A View from an Armchair

By Robert E. McClain

 

Like many of you, I am a long-time PCB member; however, I have not been able to attend many of the state conventions. I have been an active advocate for the blind and have served on various PCB committees over the years. As a result, I have enjoyed reading about the events and activities that take place at our conventions. Now that the evolution in technology has made it possible for those of us at home to listen to the convention’s goings-on over the Internet, I am really excited. I can sit in my armchair and listen to all of the events as they unfold or access them at any time, once they are placed in the archives on the PCB website. The slate of 2014 convention programs was outstanding as usual and I enjoyed listening to them very much. For me, it is especially exciting and gratifying to hear those presentations made by the committees that I am a part of, namely the Braille and Accessible Formats Committee and the Education and Employment Committee.

 

This year, I especially enjoyed the program put on by the Education and Employment Committee: “College Life: the Challenges and Changes,” because  it brought to the forefront three college students — young adults who will not only be citizens of tomorrow but also advocates for the blind today and tomorrow! It is wonderful to see the young adults getting involved now and wanting us older PCB members to mentor them; we need them as much as they need us. As you know, the advocacy fight is an ongoing process. The students — Lizzy Muhammad, Nate Kottler, and Donnie Buie — in representing themselves and other young adult PCB members, did themselves very proud. In the forum, the students had to answer a series of questions posed to them by the Education and Employment Committee. Their responses were candid and thought-provoking in that many of their responses and approaches to dealing with college are different from what you or I may have experienced, due to changes in education, access and technology. The topics addressed by the students included: disability services, self-advocacy, orientation/mobility, disability culture, social freedom, independent living skills, time management, technology, and participation in activities. It is evident from their responses that each of them was well prepared and that they are handling college life just fine. Furthermore, one of the main points to take from this forum is that we PCB members are able to gather enough information from the panel of students to assist us as mentors, so that when we speak to other students, be they in college, vocational school or other training programs, we will have an idea of what problems they will face and provide them with constructive feedback in how to deal with a multitude of situations.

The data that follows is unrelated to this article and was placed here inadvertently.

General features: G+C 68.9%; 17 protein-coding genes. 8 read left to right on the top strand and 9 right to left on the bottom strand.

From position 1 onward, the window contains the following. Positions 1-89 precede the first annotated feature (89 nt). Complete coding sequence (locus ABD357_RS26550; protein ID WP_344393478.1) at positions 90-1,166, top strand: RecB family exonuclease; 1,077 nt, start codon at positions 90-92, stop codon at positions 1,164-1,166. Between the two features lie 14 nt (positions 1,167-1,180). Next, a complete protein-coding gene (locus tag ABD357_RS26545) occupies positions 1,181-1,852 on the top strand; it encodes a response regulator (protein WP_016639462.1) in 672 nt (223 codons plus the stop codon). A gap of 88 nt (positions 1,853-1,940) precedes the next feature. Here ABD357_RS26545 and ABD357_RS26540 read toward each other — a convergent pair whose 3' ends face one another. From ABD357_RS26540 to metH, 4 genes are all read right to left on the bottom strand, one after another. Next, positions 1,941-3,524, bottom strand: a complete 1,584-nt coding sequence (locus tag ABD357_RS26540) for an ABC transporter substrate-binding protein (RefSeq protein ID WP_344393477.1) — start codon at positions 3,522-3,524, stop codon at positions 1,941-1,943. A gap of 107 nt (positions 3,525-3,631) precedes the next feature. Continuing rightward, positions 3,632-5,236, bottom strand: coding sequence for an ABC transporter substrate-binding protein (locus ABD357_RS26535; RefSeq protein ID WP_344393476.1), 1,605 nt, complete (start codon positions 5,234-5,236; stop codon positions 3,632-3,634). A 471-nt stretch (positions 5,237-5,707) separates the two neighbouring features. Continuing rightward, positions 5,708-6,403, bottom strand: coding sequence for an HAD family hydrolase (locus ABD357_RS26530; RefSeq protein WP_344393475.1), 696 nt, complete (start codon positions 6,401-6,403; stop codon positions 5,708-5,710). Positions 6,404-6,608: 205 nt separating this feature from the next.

Congratulations to the three student panel members.  I wish them nothing but success in their future endeavors!  We know that they will be successful in whatever they strive for and knowing that they will be advocates for blind people and PCB brings more joy to my heart. If you are like me, sitting back in your favorite armchair and not able to attend this past convention, I strongly recommend that if you have access to the Internet, go to the PCB web site and listen to the convention audio.  You will be glad that you did so!

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